|By Marczini at sxc.hu|
My Poppa (grandpa) had a very interesting sense of humour. Every year, at the Christmas Eve party he and my Nana hosted, he and his friends would spend a great part of the night taunting us children by scheming and sharing how, this year, they were going to catch Santa. They discussed plans for the perfect trap, shared how they had caught pieces of his beard in the past, and basically terrified us. Since Poppa's name was Gordon, and my dad's name is Murray, if he caught Santa, we'd go without gifts because Santa obviously distributed his gifts by using the phone book as a guide, and Adair, Gordon, came before Adair, Murray, in the phone book. Plus, there were all the other kids that wouldn't get gifts, like my friend, whose last name is Brown. My Poppa was going to be responsible for killing Christmas. It was a terrible idea.
Every year, when we got home from their party, I would try as hard as I could to go to sleep as quickly as possible. If Poppa didn't catch Santa, I certainly didn't want to be responsible for making Santa wait on the roof for me to fall asleep.
One year, I was too excited to sleep. I lay in my bed as still as I could, and was absolutely terrified when I heard the sound of a bag rustling. And rustling. And rustling. Holy crap, Santa was in my house, and I was awake. What if he caught me?
I stayed in bed, willing myself to fall asleep, eyes squeezed shut, barely breathing. Santa was in my house. The temptation to sneak out and catch a glimpse was overwhelming, but I couldn't risk being caught. Eventually, I drifted off, clutching the sheets tight in my hands.
When I woke up the next morning, I was so excited. Christmas had come, and it was another great one! On our way to my grandma's for Christmas dinner, I excitedly shared my Santa experience with my siblings.
And maybe I embellished a little.
Okay, a lot.
"I heard Santa last night." I proclaimed, to which my sister, Christa, upped me - "remember the time I heard jingle bells on the roof?"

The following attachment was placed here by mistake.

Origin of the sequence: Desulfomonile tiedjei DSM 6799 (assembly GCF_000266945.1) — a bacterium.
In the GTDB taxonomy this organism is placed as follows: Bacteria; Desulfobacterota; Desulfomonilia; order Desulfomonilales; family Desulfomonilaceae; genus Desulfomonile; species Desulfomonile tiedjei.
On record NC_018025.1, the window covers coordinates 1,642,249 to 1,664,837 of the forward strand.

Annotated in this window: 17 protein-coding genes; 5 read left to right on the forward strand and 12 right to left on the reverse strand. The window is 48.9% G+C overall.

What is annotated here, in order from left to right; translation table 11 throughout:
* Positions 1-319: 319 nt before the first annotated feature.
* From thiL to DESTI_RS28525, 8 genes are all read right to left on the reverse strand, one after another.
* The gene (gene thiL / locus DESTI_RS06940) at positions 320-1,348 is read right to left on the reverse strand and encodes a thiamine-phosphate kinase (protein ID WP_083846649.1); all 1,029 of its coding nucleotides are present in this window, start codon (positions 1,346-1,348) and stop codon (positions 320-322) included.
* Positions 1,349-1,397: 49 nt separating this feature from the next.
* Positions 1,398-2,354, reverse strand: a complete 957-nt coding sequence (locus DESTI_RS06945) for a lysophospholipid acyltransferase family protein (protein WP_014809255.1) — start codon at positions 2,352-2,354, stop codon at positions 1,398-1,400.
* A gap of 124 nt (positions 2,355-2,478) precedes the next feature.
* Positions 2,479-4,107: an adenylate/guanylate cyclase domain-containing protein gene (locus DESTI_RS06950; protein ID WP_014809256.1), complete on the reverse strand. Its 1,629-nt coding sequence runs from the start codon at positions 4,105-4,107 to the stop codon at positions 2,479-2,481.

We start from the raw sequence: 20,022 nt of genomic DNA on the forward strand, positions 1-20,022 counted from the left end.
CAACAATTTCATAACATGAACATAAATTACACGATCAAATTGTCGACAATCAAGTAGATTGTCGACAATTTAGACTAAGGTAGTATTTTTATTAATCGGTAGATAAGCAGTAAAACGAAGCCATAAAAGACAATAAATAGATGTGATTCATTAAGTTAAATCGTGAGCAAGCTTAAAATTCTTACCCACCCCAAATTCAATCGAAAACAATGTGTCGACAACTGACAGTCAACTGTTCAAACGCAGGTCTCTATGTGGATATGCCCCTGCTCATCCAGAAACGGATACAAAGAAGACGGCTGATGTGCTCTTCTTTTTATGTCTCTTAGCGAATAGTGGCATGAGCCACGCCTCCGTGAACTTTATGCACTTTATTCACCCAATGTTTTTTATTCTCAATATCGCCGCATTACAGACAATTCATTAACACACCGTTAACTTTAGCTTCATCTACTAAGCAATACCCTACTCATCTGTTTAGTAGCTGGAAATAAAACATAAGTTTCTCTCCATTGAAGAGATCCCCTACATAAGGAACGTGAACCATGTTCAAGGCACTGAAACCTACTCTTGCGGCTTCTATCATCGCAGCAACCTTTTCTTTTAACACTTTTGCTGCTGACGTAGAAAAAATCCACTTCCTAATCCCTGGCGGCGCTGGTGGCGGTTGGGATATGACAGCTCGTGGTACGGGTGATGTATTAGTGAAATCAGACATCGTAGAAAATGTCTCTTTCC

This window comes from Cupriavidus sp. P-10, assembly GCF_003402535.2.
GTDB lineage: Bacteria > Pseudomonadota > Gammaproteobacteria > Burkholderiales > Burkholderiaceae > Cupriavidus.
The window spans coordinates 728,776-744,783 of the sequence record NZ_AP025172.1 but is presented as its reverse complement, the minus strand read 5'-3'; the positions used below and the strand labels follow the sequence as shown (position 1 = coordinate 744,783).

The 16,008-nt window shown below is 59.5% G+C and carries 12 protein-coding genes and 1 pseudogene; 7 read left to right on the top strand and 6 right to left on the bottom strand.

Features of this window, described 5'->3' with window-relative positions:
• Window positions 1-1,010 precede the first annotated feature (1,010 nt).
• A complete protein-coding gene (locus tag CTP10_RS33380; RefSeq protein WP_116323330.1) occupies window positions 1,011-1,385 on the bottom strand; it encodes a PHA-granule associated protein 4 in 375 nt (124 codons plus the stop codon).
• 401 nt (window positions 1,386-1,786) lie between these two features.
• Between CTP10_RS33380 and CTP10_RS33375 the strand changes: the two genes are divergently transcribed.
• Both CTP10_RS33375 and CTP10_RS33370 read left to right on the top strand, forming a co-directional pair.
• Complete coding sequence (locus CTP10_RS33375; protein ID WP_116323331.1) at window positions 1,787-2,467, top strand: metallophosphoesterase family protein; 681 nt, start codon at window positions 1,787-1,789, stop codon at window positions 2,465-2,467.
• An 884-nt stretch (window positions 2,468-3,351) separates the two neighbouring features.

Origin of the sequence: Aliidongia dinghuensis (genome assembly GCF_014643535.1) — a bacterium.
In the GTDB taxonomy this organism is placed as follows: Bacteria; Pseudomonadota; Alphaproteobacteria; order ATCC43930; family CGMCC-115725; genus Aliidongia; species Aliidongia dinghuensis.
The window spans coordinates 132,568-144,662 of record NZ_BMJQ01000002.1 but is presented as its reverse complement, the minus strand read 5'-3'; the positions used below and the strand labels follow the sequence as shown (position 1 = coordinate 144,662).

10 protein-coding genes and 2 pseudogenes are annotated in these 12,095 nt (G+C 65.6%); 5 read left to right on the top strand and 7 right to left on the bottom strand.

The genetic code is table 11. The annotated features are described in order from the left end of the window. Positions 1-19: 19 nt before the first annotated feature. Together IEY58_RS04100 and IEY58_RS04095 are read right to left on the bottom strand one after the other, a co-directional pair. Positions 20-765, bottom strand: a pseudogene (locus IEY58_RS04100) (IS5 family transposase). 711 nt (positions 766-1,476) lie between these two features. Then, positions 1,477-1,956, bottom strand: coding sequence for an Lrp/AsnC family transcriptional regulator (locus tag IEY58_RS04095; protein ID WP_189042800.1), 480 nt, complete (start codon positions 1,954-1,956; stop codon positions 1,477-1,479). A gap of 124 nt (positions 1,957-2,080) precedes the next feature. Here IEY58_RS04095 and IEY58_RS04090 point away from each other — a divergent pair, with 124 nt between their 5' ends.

I was not going to be upstaged. I'd basically met Santa the night before.
"Well, I saw Rudolph's nose!"
Oohs and ahhs filled the car.
"Tell us what happened!" my little brother piped up.
So I did.
I wove an intricate tale about my experience seeing Rudolph, in the house, his blinking nose, and Santa's bag. It was great. It would've been even more great had it been true.
My story was met with such enthusiasm, I just had to share it with all my cousins, and aunts, and uncles, and grandparents. They were all completely amazed at my experience, which just happened to get more and more elaborate as I went on. It was the best Christmas, ever!
In looking back, I can't help but be embarrassed. How must my parents have felt, listening to their child, the LIAR - not just telling one white lie, but getting more and more excited as she told this lie, and sharing it with rooms full of adults who knew that I was lying?
It's a good thing Santa isn't real, because he totally would've given me coal for that.
On a side note, I had to source a photo of Santa for a client, and let me tell you - that was one disturbing trip across the internets. There are many creepy Santas out there. And why are so many of them drinking wine? Don't get me wrong. I enjoy wine. But I thought Santa drank cookies, milk and Coca-Cola?!